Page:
Susan B. Glasser's Jan. 12 news story, "Town's Defiance an Unexpected Test for Azerbaijan," discussed Congress's ban on assistance to Azerbaijan, the infamous Section 907 of the Freedom Support Act.

Section 907 has no reason to exist other than the local Armenian diaspora's narrow ethnic interests and some legislators' electoral considerations. The unjustifiable nature of these sanctions resulted in opposition to Section 907 by all U.S. administrations since the first Bush administration. Only after Sept. 11, 2001, did comprehension of the importance of Azerbaijan's role, place and unconditional support in fighting terrorism lead Congress to grant the president much-needed waiver authority.



Embassy of the

Republic of Azerbaijan


I commend The Post for its honest assessment of the state of democracy in Azerbaijan. President Heydar Aliyev and the dynasty, threatening Nagorno-Karabakh with a new war and the region with greater instability, often use the war as a pretext to strengthen their dictatorial grip on power.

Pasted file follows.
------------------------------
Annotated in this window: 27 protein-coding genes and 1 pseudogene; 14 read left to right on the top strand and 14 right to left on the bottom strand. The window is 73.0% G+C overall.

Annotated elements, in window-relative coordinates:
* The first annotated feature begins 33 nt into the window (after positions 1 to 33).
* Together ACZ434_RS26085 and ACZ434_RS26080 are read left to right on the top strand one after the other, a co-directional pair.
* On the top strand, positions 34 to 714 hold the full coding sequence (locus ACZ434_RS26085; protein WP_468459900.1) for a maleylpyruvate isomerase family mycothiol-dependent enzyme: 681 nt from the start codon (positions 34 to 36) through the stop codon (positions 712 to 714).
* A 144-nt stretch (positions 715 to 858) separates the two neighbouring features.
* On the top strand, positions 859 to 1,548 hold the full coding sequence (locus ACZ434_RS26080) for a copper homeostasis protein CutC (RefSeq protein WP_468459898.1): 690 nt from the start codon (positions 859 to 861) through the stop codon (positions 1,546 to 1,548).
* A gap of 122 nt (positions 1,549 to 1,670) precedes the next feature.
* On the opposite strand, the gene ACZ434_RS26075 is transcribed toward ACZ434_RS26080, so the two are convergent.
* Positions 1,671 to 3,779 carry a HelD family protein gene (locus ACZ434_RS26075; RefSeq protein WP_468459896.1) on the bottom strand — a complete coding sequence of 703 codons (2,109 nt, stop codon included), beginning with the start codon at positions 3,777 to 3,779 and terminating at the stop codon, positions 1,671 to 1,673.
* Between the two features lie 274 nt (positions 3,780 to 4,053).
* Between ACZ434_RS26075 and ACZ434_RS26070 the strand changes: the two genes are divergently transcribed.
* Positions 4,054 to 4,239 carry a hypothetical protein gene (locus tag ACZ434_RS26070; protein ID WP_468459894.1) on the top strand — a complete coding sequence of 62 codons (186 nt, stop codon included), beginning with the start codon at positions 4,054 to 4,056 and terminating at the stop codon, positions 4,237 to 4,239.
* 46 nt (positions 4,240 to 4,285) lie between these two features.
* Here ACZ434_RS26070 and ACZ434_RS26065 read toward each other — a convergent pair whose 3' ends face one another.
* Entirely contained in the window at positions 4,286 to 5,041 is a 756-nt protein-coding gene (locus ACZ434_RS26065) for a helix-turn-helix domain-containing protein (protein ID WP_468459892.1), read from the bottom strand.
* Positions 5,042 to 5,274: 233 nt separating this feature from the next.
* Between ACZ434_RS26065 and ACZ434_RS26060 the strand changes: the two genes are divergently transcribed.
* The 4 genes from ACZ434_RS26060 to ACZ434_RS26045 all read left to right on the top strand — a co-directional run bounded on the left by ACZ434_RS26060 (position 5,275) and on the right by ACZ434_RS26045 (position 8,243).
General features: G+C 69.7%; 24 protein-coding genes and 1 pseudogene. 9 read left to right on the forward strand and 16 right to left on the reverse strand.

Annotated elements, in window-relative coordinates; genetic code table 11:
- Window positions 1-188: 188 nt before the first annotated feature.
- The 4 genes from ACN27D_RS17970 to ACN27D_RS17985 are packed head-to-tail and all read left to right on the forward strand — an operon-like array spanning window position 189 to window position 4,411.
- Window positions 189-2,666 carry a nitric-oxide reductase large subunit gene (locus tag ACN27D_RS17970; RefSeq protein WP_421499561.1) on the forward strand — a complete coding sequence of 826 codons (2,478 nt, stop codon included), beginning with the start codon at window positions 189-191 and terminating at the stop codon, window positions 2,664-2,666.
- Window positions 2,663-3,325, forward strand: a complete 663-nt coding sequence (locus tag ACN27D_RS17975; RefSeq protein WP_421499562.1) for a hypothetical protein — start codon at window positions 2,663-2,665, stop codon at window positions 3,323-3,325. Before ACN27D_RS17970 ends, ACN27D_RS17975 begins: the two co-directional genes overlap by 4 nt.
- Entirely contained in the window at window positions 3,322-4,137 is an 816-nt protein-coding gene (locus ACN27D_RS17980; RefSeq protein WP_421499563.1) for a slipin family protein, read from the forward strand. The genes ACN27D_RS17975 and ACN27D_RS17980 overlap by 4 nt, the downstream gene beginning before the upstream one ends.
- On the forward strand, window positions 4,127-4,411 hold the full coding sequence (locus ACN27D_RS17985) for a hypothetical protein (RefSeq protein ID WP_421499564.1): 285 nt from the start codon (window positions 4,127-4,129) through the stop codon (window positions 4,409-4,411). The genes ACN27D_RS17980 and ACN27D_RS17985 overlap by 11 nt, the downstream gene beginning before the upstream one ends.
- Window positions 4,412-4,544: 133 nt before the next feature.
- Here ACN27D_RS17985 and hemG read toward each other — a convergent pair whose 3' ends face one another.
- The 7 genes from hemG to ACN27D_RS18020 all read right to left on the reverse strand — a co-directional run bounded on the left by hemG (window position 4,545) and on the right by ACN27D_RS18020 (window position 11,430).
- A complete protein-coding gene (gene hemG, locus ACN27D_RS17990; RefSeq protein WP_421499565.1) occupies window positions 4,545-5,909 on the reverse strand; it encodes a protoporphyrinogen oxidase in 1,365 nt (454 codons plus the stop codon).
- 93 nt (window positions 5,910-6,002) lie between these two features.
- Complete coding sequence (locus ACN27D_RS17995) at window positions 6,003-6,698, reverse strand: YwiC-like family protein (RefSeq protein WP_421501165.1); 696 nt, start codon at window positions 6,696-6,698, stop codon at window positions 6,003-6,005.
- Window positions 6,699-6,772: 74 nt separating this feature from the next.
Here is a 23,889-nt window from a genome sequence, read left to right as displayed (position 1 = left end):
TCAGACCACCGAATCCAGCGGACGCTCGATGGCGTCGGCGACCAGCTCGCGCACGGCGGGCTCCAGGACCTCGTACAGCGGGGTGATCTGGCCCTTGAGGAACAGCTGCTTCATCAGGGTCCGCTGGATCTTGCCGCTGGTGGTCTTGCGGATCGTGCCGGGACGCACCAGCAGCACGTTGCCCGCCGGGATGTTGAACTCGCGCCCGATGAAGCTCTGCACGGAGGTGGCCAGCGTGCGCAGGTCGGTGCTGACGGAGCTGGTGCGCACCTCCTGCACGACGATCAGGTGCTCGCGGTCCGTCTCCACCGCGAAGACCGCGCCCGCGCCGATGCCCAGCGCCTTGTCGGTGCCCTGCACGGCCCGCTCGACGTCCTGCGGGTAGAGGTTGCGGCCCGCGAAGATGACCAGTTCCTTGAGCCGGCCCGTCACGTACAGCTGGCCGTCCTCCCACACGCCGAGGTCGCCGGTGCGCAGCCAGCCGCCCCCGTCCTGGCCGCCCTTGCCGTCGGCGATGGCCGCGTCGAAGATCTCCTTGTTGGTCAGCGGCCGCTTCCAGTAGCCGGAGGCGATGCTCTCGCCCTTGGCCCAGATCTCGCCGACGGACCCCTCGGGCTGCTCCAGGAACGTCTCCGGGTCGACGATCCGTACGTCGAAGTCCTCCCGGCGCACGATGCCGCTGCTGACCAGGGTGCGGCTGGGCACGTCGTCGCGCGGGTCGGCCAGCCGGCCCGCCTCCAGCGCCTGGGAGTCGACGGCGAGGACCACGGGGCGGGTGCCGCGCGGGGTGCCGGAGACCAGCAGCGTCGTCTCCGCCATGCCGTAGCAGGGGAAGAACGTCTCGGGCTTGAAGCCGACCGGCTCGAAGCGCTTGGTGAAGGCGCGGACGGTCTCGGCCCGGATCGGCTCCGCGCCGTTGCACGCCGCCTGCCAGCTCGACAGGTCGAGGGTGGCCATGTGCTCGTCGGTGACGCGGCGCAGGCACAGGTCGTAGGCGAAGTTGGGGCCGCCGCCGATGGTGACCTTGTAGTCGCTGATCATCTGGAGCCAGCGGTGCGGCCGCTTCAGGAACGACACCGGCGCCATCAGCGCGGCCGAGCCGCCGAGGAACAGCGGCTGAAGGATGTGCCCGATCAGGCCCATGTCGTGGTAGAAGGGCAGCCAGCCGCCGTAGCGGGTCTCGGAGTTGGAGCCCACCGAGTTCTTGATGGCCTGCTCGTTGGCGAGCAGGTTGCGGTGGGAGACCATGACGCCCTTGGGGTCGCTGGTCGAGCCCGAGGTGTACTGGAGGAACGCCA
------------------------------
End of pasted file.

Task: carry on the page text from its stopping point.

Economic development, energy transportation routes, and peace and stability in the strategic South Caucasus heavily depend on shared values and friendship among neighbors in the region, including de facto immediate neighbors Azerbaijan and Nagorno-Karabakh.

Hopefully, with U.S. encouragement, commitment to true democracy and respect for human rights will be our common guideposts along this road.


Representative of the

Nagorno-Karabakh Republic

in the United States